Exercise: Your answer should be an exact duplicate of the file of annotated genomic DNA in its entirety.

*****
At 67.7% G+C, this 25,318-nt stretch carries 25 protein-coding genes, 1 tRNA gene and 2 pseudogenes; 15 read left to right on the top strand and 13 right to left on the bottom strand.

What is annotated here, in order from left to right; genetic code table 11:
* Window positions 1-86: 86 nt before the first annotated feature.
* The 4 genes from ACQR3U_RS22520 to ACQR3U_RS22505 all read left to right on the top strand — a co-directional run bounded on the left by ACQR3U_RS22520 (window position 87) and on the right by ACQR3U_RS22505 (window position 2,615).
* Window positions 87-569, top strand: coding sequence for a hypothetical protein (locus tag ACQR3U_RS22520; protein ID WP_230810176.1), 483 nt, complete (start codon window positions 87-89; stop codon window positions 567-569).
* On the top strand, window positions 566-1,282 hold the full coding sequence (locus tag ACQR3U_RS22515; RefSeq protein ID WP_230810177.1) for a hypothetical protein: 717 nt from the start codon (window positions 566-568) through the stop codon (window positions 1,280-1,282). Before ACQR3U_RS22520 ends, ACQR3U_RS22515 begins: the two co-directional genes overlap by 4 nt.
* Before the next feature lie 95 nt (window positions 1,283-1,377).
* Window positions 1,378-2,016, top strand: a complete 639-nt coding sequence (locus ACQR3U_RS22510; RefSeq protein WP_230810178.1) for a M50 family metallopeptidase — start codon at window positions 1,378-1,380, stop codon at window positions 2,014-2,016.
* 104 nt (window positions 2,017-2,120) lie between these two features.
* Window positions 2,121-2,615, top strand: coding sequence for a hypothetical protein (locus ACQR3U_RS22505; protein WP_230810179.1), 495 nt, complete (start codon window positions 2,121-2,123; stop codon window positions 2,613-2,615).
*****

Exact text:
At 67.7% G+C, this 25,318-nt stretch carries 25 protein-coding genes, 1 tRNA gene and 2 pseudogenes; 15 read left to right on the top strand and 13 right to left on the bottom strand.

What is annotated here, in order from left to right; genetic code table 11:
* Window positions 1-86: 86 nt before the first annotated feature.
* The 4 genes from ACQR3U_RS22520 to ACQR3U_RS22505 all read left to right on the top strand — a co-directional run bounded on the left by ACQR3U_RS22520 (window position 87) and on the right by ACQR3U_RS22505 (window position 2,615).
* Window positions 87-569, top strand: coding sequence for a hypothetical protein (locus tag ACQR3U_RS22520; protein ID WP_230810176.1), 483 nt, complete (start codon window positions 87-89; stop codon window positions 567-569).
* On the top strand, window positions 566-1,282 hold the full coding sequence (locus tag ACQR3U_RS22515; RefSeq protein ID WP_230810177.1) for a hypothetical protein: 717 nt from the start codon (window positions 566-568) through the stop codon (window positions 1,280-1,282). Before ACQR3U_RS22520 ends, ACQR3U_RS22515 begins: the two co-directional genes overlap by 4 nt.
* Before the next feature lie 95 nt (window positions 1,283-1,377).
* Window positions 1,378-2,016, top strand: a complete 639-nt coding sequence (locus ACQR3U_RS22510; RefSeq protein WP_230810178.1) for a M50 family metallopeptidase — start codon at window positions 1,378-1,380, stop codon at window positions 2,014-2,016.
* 104 nt (window positions 2,017-2,120) lie between these two features.
* Window positions 2,121-2,615, top strand: coding sequence for a hypothetical protein (locus ACQR3U_RS22505; protein WP_230810179.1), 495 nt, complete (start codon window positions 2,121-2,123; stop codon window positions 2,613-2,615).